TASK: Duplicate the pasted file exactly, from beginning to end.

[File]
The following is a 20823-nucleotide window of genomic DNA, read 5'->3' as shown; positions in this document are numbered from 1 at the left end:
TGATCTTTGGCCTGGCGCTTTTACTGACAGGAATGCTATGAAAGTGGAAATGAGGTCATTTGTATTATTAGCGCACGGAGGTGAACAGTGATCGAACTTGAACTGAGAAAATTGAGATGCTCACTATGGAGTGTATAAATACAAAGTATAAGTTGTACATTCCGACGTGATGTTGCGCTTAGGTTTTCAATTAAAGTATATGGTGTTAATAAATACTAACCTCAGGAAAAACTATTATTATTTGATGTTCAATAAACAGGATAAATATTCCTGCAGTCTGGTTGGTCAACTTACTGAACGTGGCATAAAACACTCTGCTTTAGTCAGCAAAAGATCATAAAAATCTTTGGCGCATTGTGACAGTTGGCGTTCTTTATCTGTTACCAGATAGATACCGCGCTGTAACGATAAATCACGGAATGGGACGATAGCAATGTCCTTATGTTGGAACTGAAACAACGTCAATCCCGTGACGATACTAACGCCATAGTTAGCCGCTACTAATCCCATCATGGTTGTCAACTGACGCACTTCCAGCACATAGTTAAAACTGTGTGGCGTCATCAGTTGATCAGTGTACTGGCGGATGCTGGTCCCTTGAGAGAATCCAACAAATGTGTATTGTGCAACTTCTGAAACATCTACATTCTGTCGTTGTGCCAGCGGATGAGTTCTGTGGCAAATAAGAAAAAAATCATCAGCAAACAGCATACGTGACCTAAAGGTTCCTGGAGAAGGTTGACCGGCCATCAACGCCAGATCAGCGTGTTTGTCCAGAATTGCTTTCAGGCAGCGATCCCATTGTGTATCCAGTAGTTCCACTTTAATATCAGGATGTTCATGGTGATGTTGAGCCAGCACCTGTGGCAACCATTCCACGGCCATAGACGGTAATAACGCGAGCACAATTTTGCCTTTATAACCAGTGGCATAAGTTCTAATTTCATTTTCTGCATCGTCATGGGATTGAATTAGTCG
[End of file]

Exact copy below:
The following is a 20823-nucleotide window of genomic DNA, read 5'->3' as shown; positions in this document are numbered from 1 at the left end:
TGATCTTTGGCCTGGCGCTTTTACTGACAGGAATGCTATGAAAGTGGAAATGAGGTCATTTGTATTATTAGCGCACGGAGGTGAACAGTGATCGAACTTGAACTGAGAAAATTGAGATGCTCACTATGGAGTGTATAAATACAAAGTATAAGTTGTACATTCCGACGTGATGTTGCGCTTAGGTTTTCAATTAAAGTATATGGTGTTAATAAATACTAACCTCAGGAAAAACTATTATTATTTGATGTTCAATAAACAGGATAAATATTCCTGCAGTCTGGTTGGTCAACTTACTGAACGTGGCATAAAACACTCTGCTTTAGTCAGCAAAAGATCATAAAAATCTTTGGCGCATTGTGACAGTTGGCGTTCTTTATCTGTTACCAGATAGATACCGCGCTGTAACGATAAATCACGGAATGGGACGATAGCAATGTCCTTATGTTGGAACTGAAACAACGTCAATCCCGTGACGATACTAACGCCATAGTTAGCCGCTACTAATCCCATCATGGTTGTCAACTGACGCACTTCCAGCACATAGTTAAAACTGTGTGGCGTCATCAGTTGATCAGTGTACTGGCGGATGCTGGTCCCTTGAGAGAATCCAACAAATGTGTATTGTGCAACTTCTGAAACATCTACATTCTGTCGTTGTGCCAGCGGATGAGTTCTGTGGCAAATAAGAAAAAAATCATCAGCAAACAGCATACGTGACCTAAAGGTTCCTGGAGAAGGTTGACCGGCCATCAACGCCAGATCAGCGTGTTTGTCCAGAATTGCTTTCAGGCAGCGATCCCATTGTGTATCCAGTAGTTCCACTTTAATATCAGGATGTTCATGGTGATGTTGAGCCAGCACCTGTGGCAACCATTCCACGGCCATAGACGGTAATAACGCGAGCACAATTTTGCCTTTATAACCAGTGGCATAAGTTCTAATTTCATTTTCTGCATCGTCATGGGATTGAATTAGTCG